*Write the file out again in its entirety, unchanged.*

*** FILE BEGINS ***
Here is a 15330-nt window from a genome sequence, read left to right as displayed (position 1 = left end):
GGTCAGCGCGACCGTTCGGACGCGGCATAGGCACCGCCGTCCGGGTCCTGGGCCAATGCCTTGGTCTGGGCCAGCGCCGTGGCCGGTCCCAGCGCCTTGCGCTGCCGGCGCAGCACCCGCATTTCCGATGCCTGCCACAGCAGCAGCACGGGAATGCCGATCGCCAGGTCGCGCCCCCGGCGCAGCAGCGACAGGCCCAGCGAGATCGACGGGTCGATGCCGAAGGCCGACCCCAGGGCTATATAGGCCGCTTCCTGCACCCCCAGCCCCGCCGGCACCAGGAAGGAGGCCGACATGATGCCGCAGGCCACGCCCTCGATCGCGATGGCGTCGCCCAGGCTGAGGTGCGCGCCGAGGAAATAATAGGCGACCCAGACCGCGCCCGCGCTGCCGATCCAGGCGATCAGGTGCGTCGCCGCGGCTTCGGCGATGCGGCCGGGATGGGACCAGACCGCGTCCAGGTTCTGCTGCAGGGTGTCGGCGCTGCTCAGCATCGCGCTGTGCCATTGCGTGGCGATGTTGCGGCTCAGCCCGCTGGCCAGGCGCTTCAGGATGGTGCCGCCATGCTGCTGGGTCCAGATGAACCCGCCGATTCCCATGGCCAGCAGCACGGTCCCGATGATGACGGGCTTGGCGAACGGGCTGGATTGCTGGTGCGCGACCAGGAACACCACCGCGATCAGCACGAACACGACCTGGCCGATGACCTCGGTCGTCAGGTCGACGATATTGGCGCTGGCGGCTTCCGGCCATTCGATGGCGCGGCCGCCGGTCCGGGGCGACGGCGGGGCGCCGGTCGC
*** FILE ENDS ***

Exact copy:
Here is a 15330-nt window from a genome sequence, read left to right as displayed (position 1 = left end):
GGTCAGCGCGACCGTTCGGACGCGGCATAGGCACCGCCGTCCGGGTCCTGGGCCAATGCCTTGGTCTGGGCCAGCGCCGTGGCCGGTCCCAGCGCCTTGCGCTGCCGGCGCAGCACCCGCATTTCCGATGCCTGCCACAGCAGCAGCACGGGAATGCCGATCGCCAGGTCGCGCCCCCGGCGCAGCAGCGACAGGCCCAGCGAGATCGACGGGTCGATGCCGAAGGCCGACCCCAGGGCTATATAGGCCGCTTCCTGCACCCCCAGCCCCGCCGGCACCAGGAAGGAGGCCGACATGATGCCGCAGGCCACGCCCTCGATCGCGATGGCGTCGCCCAGGCTGAGGTGCGCGCCGAGGAAATAATAGGCGACCCAGACCGCGCCCGCGCTGCCGATCCAGGCGATCAGGTGCGTCGCCGCGGCTTCGGCGATGCGGCCGGGATGGGACCAGACCGCGTCCAGGTTCTGCTGCAGGGTGTCGGCGCTGCTCAGCATCGCGCTGTGCCATTGCGTGGCGATGTTGCGGCTCAGCCCGCTGGCCAGGCGCTTCAGGATGGTGCCGCCATGCTGCTGGGTCCAGATGAACCCGCCGATTCCCATGGCCAGCAGCACGGTCCCGATGATGACGGGCTTGGCGAACGGGCTGGATTGCTGGTGCGCGACCAGGAACACCACCGCGATCAGCACGAACACGACCTGGCCGATGACCTCGGTCGTCAGGTCGACGATATTGGCGCTGGCGGCTTCCGGCCATTCGATGGCGCGGCCGCCGGTCCGGGGCGACGGCGGGGCGCCGGTCGC